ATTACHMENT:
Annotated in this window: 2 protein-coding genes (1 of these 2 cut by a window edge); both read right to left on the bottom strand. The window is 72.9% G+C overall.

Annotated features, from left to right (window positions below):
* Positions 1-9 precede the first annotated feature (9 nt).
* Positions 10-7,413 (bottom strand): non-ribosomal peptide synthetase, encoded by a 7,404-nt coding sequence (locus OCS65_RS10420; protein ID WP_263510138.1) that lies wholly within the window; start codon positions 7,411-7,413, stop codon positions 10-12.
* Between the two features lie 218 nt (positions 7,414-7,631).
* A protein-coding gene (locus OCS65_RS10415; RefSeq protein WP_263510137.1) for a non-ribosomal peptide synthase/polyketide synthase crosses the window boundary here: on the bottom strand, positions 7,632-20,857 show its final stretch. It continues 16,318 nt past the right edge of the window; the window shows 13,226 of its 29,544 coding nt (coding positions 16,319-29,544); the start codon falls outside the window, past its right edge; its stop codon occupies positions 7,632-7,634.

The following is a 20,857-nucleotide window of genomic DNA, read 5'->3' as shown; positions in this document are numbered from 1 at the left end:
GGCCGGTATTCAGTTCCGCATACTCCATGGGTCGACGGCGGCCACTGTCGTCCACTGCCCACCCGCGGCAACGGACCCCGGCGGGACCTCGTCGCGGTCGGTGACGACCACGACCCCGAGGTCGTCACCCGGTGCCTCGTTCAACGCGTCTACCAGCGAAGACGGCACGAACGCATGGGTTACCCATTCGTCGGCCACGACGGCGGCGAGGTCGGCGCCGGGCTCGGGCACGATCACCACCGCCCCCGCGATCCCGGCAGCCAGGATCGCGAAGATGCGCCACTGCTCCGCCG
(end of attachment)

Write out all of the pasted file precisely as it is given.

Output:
Annotated in this window: 2 protein-coding genes (1 of these 2 cut by a window edge); both read right to left on the bottom strand. The window is 72.9% G+C overall.

Annotated features, from left to right (window positions below):
* Positions 1-9 precede the first annotated feature (9 nt).
* Positions 10-7,413 (bottom strand): non-ribosomal peptide synthetase, encoded by a 7,404-nt coding sequence (locus OCS65_RS10420; protein ID WP_263510138.1) that lies wholly within the window; start codon positions 7,411-7,413, stop codon positions 10-12.
* Between the two features lie 218 nt (positions 7,414-7,631).
* A protein-coding gene (locus OCS65_RS10415; RefSeq protein WP_263510137.1) for a non-ribosomal peptide synthase/polyketide synthase crosses the window boundary here: on the bottom strand, positions 7,632-20,857 show its final stretch. It continues 16,318 nt past the right edge of the window; the window shows 13,226 of its 29,544 coding nt (coding positions 16,319-29,544); the start codon falls outside the window, past its right edge; its stop codon occupies positions 7,632-7,634.

The following is a 20,857-nucleotide window of genomic DNA, read 5'->3' as shown; positions in this document are numbered from 1 at the left end:
GGCCGGTATTCAGTTCCGCATACTCCATGGGTCGACGGCGGCCACTGTCGTCCACTGCCCACCCGCGGCAACGGACCCCGGCGGGACCTCGTCGCGGTCGGTGACGACCACGACCCCGAGGTCGTCACCCGGTGCCTCGTTCAACGCGTCTACCAGCGAAGACGGCACGAACGCATGGGTTACCCATTCGTCGGCCACGACGGCGGCGAGGTCGGCGCCGGGCTCGGGCACGATCACCACCGCCCCCGCGATCCCGGCAGCCAGGATCGCGAAGATGCGCCACTGCTCCGCCG